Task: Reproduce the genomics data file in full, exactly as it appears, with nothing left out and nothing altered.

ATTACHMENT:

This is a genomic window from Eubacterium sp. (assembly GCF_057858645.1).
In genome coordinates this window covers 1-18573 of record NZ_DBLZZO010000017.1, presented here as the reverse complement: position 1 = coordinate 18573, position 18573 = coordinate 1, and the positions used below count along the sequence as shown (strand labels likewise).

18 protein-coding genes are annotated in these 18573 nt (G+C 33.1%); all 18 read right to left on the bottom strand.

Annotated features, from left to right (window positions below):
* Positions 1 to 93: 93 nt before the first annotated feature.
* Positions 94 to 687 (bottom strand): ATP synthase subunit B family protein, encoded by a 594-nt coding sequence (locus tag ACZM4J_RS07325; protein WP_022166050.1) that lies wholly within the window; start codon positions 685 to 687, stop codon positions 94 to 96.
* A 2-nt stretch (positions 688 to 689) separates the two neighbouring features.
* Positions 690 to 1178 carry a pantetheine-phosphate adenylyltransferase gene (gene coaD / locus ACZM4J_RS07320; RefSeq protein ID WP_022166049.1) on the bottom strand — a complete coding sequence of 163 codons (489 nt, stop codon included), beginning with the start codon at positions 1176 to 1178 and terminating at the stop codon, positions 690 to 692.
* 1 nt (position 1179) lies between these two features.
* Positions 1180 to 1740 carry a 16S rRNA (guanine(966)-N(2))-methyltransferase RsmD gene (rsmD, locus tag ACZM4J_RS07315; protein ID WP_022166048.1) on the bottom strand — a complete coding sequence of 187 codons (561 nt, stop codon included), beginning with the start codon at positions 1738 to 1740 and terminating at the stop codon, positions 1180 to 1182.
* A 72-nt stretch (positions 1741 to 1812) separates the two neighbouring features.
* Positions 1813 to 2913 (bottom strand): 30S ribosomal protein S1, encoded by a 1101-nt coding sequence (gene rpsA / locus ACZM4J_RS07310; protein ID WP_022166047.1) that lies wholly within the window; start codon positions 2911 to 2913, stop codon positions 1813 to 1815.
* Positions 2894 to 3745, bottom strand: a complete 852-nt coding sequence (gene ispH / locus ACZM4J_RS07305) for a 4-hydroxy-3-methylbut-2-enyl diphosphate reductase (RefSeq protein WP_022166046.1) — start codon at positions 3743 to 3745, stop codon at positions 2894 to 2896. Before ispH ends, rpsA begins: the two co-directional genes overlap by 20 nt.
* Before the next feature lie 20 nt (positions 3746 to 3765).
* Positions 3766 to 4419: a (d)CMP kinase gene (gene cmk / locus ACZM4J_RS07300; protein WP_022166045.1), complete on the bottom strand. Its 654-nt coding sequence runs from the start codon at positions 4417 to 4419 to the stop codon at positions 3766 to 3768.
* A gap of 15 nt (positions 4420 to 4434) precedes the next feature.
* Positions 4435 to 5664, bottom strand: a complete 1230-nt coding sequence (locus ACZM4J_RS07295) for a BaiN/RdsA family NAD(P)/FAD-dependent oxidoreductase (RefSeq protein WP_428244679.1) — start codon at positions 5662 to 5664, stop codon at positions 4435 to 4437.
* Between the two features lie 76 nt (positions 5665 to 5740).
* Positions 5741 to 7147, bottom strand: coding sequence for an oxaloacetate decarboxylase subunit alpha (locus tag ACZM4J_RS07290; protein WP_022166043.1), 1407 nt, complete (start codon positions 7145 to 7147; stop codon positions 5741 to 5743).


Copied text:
This is a genomic window from Eubacterium sp. (assembly GCF_057858645.1).
In genome coordinates this window covers 1-18573 of record NZ_DBLZZO010000017.1, presented here as the reverse complement: position 1 = coordinate 18573, position 18573 = coordinate 1, and the positions used below count along the sequence as shown (strand labels likewise).

18 protein-coding genes are annotated in these 18573 nt (G+C 33.1%); all 18 read right to left on the bottom strand.

Annotated features, from left to right (window positions below):
* Positions 1 to 93: 93 nt before the first annotated feature.
* Positions 94 to 687 (bottom strand): ATP synthase subunit B family protein, encoded by a 594-nt coding sequence (locus tag ACZM4J_RS07325; protein WP_022166050.1) that lies wholly within the window; start codon positions 685 to 687, stop codon positions 94 to 96.
* A 2-nt stretch (positions 688 to 689) separates the two neighbouring features.
* Positions 690 to 1178 carry a pantetheine-phosphate adenylyltransferase gene (gene coaD / locus ACZM4J_RS07320; RefSeq protein ID WP_022166049.1) on the bottom strand — a complete coding sequence of 163 codons (489 nt, stop codon included), beginning with the start codon at positions 1176 to 1178 and terminating at the stop codon, positions 690 to 692.
* 1 nt (position 1179) lies between these two features.
* Positions 1180 to 1740 carry a 16S rRNA (guanine(966)-N(2))-methyltransferase RsmD gene (rsmD, locus tag ACZM4J_RS07315; protein ID WP_022166048.1) on the bottom strand — a complete coding sequence of 187 codons (561 nt, stop codon included), beginning with the start codon at positions 1738 to 1740 and terminating at the stop codon, positions 1180 to 1182.
* A 72-nt stretch (positions 1741 to 1812) separates the two neighbouring features.
* Positions 1813 to 2913 (bottom strand): 30S ribosomal protein S1, encoded by a 1101-nt coding sequence (gene rpsA / locus ACZM4J_RS07310; protein ID WP_022166047.1) that lies wholly within the window; start codon positions 2911 to 2913, stop codon positions 1813 to 1815.
* Positions 2894 to 3745, bottom strand: a complete 852-nt coding sequence (gene ispH / locus ACZM4J_RS07305) for a 4-hydroxy-3-methylbut-2-enyl diphosphate reductase (RefSeq protein WP_022166046.1) — start codon at positions 3743 to 3745, stop codon at positions 2894 to 2896. Before ispH ends, rpsA begins: the two co-directional genes overlap by 20 nt.
* Before the next feature lie 20 nt (positions 3746 to 3765).
* Positions 3766 to 4419: a (d)CMP kinase gene (gene cmk / locus ACZM4J_RS07300; protein WP_022166045.1), complete on the bottom strand. Its 654-nt coding sequence runs from the start codon at positions 4417 to 4419 to the stop codon at positions 3766 to 3768.
* A gap of 15 nt (positions 4420 to 4434) precedes the next feature.
* Positions 4435 to 5664, bottom strand: a complete 1230-nt coding sequence (locus ACZM4J_RS07295) for a BaiN/RdsA family NAD(P)/FAD-dependent oxidoreductase (RefSeq protein WP_428244679.1) — start codon at positions 5662 to 5664, stop codon at positions 4435 to 4437.
* Between the two features lie 76 nt (positions 5665 to 5740).
* Positions 5741 to 7147, bottom strand: coding sequence for an oxaloacetate decarboxylase subunit alpha (locus tag ACZM4J_RS07290; protein WP_022166043.1), 1407 nt, complete (start codon positions 7145 to 7147; stop codon positions 5741 to 5743).